We are excited to kick off the Building Science Committee at AIANY. Our mission is to bring together leaders and experts from across the design and construction communities to promote the learning and effective application of building science principles as a means to achieving better performance and resiliency from our built environment. Our industry is facing many critical challenges, from reducing harmful emissions to improving the health and well-being of occupants while increasing resilience in the face of severe weather events. Addressing these issues requires a multidisciplinary approach and collaboration that crosses the typical boundaries between architecture and engineering professionals. We look forward to building this committee into a valuable resource and open forum to promote building science awareness and knowledge. Our initial goals and areas of focus are described in more detail below. 


Industry Outreach:

We aim to organize “Building Science” focus group meetups involving architects, engineers, contractors, educators, manufacturers and policy makers as an informal way to share experiences, exchange technical information and collaborate in educating the AEC industry on building performance, technical issues and best practices by forming public programs/events around the topics below.

Promoting Research:

The focus group will collaborate with the practitioners and industry groups to develop research topics and raise universities’ awareness of the industry needs. Facilitate industry-university collaboration and a fostering culture between the firms and researchers. Supporting researchers by creating a platform to disseminate their studies and results.

Impacting Education:

The focus group will engage the Architectural and Engineering programs to spearhead the efforts in university-industry cooperation and promote new curriculums based on industry needs, and subsequently provide opportunities for the faculty, students, and practitioners to take part and expand their knowledge.

Topic Areas

While building science covers a range of important topics, we have identified the following four topics as our initial areas of focus for this committee.

Retrofitting Existing Buildings: 

With the majority of buildings that will exist in 2050 already standing today, the need for retrofitting existing buildings to meet higher performance standards is one of the major challenges our industry faces today. A thorough understanding of building science and the impacts that changes to any individual system can have on the rest of the building is critical in order to achieve successful outcomes on retrofit projects.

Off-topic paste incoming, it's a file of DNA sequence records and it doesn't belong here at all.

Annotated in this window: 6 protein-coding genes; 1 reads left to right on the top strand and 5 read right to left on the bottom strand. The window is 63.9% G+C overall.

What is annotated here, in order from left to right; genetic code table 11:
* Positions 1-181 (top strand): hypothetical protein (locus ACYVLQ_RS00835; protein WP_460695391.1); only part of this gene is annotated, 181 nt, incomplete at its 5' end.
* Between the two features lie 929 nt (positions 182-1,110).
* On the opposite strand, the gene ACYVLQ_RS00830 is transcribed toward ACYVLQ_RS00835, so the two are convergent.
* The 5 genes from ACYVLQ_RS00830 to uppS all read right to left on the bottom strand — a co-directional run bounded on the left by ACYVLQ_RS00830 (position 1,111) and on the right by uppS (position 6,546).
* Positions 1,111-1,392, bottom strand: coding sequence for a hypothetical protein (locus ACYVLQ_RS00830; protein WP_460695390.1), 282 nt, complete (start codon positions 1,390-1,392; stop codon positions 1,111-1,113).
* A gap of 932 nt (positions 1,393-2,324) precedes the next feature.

Indoor Air Quality and Thermal Comfort: 

Indoor air quality and thermal comfort have always been critical factors for the health and well-being of building occupants. However, the current coronavirus pandemic has brought these issues to the forefront and highlighted the health and comfort deficiencies in much of our built environment, particularly for vulnerable populations. This committee will emphasize the application of building science principles to create indoor environments that promote the health and productivity of building occupants.

Resilience to Extreme Weather Events:

Climate change has increased the incidence of extreme weather events, and the trend is likely to continue for decades into the future. The built environment must adapt to better protect life and property in the face of such events. Building science will play a critical role in ensuring that new and existing buildings have the resilience and durability to withstand the impacts of climate change and continue to provide safe and reliable indoor environments both during and after extreme events. 

Net-Zero Energy/Carbon Buildings:

Net-zero energy and net-zero carbon buildings will soon be the standard for new construction, and will eventually be required for existing buildings as well. This has major implications for the way buildings are designed, built, and operated. This committee will explore the various ways that net-zero construction will impact the flow of energy, air, and water throughout the building, as well as the selection of low embodied carbon materials.


As the new building science committee gets off the ground, we welcome feedback and involvement from the design, construction, and academic communities. Please contact us with any comments or to express interest in participating in future committee meetings, activities, and events.